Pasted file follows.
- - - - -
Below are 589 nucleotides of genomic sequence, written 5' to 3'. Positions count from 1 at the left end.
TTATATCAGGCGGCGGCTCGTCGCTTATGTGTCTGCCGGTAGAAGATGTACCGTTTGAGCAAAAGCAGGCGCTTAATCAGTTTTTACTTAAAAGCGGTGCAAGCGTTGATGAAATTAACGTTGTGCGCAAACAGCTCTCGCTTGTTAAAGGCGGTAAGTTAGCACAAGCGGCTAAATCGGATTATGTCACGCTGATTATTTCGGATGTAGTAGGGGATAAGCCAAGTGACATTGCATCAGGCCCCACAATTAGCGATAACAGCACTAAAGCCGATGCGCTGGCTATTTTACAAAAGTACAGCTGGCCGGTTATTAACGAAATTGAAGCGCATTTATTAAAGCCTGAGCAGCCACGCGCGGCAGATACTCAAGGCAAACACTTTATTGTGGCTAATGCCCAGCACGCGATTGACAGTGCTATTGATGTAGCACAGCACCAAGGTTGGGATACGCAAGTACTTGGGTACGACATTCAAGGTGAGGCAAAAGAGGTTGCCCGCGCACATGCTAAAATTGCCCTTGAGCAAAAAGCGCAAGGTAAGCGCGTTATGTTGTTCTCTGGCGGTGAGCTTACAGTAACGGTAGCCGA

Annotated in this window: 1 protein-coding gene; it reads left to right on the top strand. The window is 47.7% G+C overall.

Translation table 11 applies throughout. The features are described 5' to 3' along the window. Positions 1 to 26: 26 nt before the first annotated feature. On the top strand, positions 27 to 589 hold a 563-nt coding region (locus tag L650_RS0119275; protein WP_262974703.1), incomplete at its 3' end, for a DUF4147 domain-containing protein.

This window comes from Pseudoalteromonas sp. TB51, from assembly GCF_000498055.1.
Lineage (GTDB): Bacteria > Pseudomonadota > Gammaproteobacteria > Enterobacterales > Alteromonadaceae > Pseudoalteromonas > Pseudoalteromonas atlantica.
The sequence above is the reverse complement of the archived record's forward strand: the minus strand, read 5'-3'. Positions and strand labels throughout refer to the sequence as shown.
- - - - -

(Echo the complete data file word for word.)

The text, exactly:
Below are 589 nucleotides of genomic sequence, written 5' to 3'. Positions count from 1 at the left end.
TTATATCAGGCGGCGGCTCGTCGCTTATGTGTCTGCCGGTAGAAGATGTACCGTTTGAGCAAAAGCAGGCGCTTAATCAGTTTTTACTTAAAAGCGGTGCAAGCGTTGATGAAATTAACGTTGTGCGCAAACAGCTCTCGCTTGTTAAAGGCGGTAAGTTAGCACAAGCGGCTAAATCGGATTATGTCACGCTGATTATTTCGGATGTAGTAGGGGATAAGCCAAGTGACATTGCATCAGGCCCCACAATTAGCGATAACAGCACTAAAGCCGATGCGCTGGCTATTTTACAAAAGTACAGCTGGCCGGTTATTAACGAAATTGAAGCGCATTTATTAAAGCCTGAGCAGCCACGCGCGGCAGATACTCAAGGCAAACACTTTATTGTGGCTAATGCCCAGCACGCGATTGACAGTGCTATTGATGTAGCACAGCACCAAGGTTGGGATACGCAAGTACTTGGGTACGACATTCAAGGTGAGGCAAAAGAGGTTGCCCGCGCACATGCTAAAATTGCCCTTGAGCAAAAAGCGCAAGGTAAGCGCGTTATGTTGTTCTCTGGCGGTGAGCTTACAGTAACGGTAGCCGA

Annotated in this window: 1 protein-coding gene; it reads left to right on the top strand. The window is 47.7% G+C overall.

Translation table 11 applies throughout. The features are described 5' to 3' along the window. Positions 1 to 26: 26 nt before the first annotated feature. On the top strand, positions 27 to 589 hold a 563-nt coding region (locus tag L650_RS0119275; protein WP_262974703.1), incomplete at its 3' end, for a DUF4147 domain-containing protein.

This window comes from Pseudoalteromonas sp. TB51, from assembly GCF_000498055.1.
Lineage (GTDB): Bacteria > Pseudomonadota > Gammaproteobacteria > Enterobacterales > Alteromonadaceae > Pseudoalteromonas > Pseudoalteromonas atlantica.
The sequence above is the reverse complement of the archived record's forward strand: the minus strand, read 5'-3'. Positions and strand labels throughout refer to the sequence as shown.